Friday, March 21, 2014

The Wonder of Welcoming Pines


A journal I think maybe
my uncle gave me
when I was a little girl
I have been filled with wonder at the climbing of a tall pine tree. The climb was as thrilling and invigorating as getting to the top. The sweet scent of the sap and the way it stuck to my hands, its partially crystallized syrup giving me extra cling to my climb. The tree knew my insecurity and handed me a tool of empowerment.

The wind spoke to me as it swayed me back and forth. The terror was only the delicious kind of being in a headier atmosphere high off the ground; I knew I was safe and would never, could never fall- the terror was of who I could be, not my circumstances.

The idea of not being afraid of harm was an assurance like no other I've had in this life. The absolute knowing that I was unshakeable. And free. And who cared if the adults found out later because I had already had my moment.

Trees and I have always been good friends, though I must say at eighteen, I had a great deal of prejudice for the dense foliage of the pine trees of the south when my family relocated there. They are not as easy to find rest in. They can be all barbs and bristles. But thankfully there are some lovely old magnolias standing about. They are not of the same elvin fairness of northern pines, but they are gracious and inviting with a warm hospitality that still feels like home.

I have not found the same welcome in the midwest. The trees here are stand-offish. I am permitted to admire them from afar, they remind me of what I once had, but I am never invited to nestle in their outstretched arms. The trees here see how heavy I have grown and they do not wish to carry me. At least they have the goodness to smile and wave and maybe one of them is waiting in a backyard somewhere longing to be adopted. That is something I hope for.
Inside the journal
where I kept all my poems

The words often visited me in the trees on the days of childhood when I felt a need for words. I have a recurring passion in writing poems, dating back to my early days of nestling in high branches. It was easy to hear the Spirit’s inspiration then.

I haven't the trees now, but the wind still blows where she pleases. Her language is surely poetry to me. I accept this and see it as a gift to aid me in the present. To comfort, call me to worship, confront, or simply allow myself to be. To be able to communicate even when most words would normally fall flat, but arranged in poetry, they can be a meaningful expression to rest in.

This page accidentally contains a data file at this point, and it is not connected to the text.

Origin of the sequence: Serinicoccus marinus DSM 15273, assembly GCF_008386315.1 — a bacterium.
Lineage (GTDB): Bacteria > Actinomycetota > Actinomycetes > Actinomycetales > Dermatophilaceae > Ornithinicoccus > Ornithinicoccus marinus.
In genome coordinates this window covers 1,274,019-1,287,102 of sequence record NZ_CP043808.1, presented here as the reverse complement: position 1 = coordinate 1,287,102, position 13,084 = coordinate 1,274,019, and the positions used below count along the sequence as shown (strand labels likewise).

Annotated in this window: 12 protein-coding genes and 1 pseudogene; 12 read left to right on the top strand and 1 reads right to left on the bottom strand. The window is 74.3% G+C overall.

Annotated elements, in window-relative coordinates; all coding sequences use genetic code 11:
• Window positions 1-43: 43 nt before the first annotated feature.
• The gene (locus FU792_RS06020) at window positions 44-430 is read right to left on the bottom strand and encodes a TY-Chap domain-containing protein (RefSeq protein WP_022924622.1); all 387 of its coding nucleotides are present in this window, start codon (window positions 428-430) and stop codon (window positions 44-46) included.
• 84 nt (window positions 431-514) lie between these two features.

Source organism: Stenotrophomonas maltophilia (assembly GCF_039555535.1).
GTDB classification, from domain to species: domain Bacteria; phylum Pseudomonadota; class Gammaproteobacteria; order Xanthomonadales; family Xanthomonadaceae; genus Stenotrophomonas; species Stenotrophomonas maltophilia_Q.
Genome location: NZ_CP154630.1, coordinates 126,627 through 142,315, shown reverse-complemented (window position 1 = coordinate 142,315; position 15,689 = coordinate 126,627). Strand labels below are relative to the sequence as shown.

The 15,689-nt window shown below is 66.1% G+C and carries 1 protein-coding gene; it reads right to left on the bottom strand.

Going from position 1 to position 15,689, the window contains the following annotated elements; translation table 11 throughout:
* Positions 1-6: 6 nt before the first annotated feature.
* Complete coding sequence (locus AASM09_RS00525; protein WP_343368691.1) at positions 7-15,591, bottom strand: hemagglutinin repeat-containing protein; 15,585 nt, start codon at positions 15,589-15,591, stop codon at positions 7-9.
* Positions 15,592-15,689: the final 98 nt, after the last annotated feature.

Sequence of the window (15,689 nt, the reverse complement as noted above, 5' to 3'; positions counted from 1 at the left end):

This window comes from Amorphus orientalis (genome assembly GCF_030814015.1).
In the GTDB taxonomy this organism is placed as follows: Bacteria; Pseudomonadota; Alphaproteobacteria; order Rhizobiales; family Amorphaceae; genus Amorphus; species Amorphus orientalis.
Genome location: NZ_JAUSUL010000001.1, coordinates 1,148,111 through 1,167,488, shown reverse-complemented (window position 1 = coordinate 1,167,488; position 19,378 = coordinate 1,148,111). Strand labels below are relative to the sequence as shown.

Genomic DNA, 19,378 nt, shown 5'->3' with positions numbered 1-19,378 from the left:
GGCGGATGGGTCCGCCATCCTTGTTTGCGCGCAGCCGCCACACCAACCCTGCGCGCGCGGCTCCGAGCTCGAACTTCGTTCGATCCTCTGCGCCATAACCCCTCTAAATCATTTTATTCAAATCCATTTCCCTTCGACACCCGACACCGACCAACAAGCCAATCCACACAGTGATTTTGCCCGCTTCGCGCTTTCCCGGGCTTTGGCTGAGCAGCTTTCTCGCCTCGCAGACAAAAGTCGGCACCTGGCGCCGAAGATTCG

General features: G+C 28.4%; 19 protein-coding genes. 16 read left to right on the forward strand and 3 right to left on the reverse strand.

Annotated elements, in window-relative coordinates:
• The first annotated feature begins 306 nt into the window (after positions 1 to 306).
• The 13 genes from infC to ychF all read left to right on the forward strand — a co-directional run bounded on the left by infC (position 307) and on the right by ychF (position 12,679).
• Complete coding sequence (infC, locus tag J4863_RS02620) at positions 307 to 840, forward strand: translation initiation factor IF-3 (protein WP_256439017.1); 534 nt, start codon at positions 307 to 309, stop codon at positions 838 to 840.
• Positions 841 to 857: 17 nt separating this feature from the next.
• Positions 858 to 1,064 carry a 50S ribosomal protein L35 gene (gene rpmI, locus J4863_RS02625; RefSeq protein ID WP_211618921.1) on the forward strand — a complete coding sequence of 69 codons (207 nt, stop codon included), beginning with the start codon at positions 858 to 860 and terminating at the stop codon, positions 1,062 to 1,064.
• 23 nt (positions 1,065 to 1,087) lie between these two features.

I believe, as the Giver believes, in sharing abundantly, especially with those who feel the heaviness of living I’d rather forget I carry with me. I want all to look forward to the new inspiration of tomorrow, as I now do. 
 I want to be the welcoming pines of my childhood.

I am of the trees
swaying holy
drawn by currents
above and below

I lift up my hands
in gratitude
guided by love
to receive and heal

I am in the middle. 4 of my 6 siblings are featured with me. :)


4 comments:

  1. I love this, Jamie, and the part about finding inspirations while in the trees brought to mind this quote I read just last night in Edith Schaeffer's HIDDEN ART OF HOMEMAKING: "It is in nature, among the things which God has created, designed and brought forth HImself, that we are in the most natural atmosphere to be inspired." Isn't that cool?

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  2. I'm glad I had that good start. I thank you for allowing us that freedom. Yes, that is cool. Nature is always inspiring. Even if I can't be out in it I have a trove of memories and still hear the call. I love you!

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  3. Jamie, this is really beautiful, and I had so many memories of climbing trees when I read it. My 5 year old granddaughter has a climbing tree: a white pine. Her father has cleared out the smaller branches and Vita and her play group can all climb in the tree up to about 12 feet. I am writing a children's story now about two stuffed animals that get left the base of that tree. So many memories of trees - the two sycamores in front of my grandmother's house; the California live oaks in front our my childhood home. Last year I climbed a cedar at my daughter's farm. I have to climb the Norway Maples behind my house to cut off the branches that block the solar collectors. All my 71 years I have climbed trees. Thanks for the memories.

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  4. Ah, another tree loving friend. Yay! I'm so glad your granddaughter gets to climb trees. It's a priceless experience for a child. For us all, really. I'm glad to have brought back some good memories.

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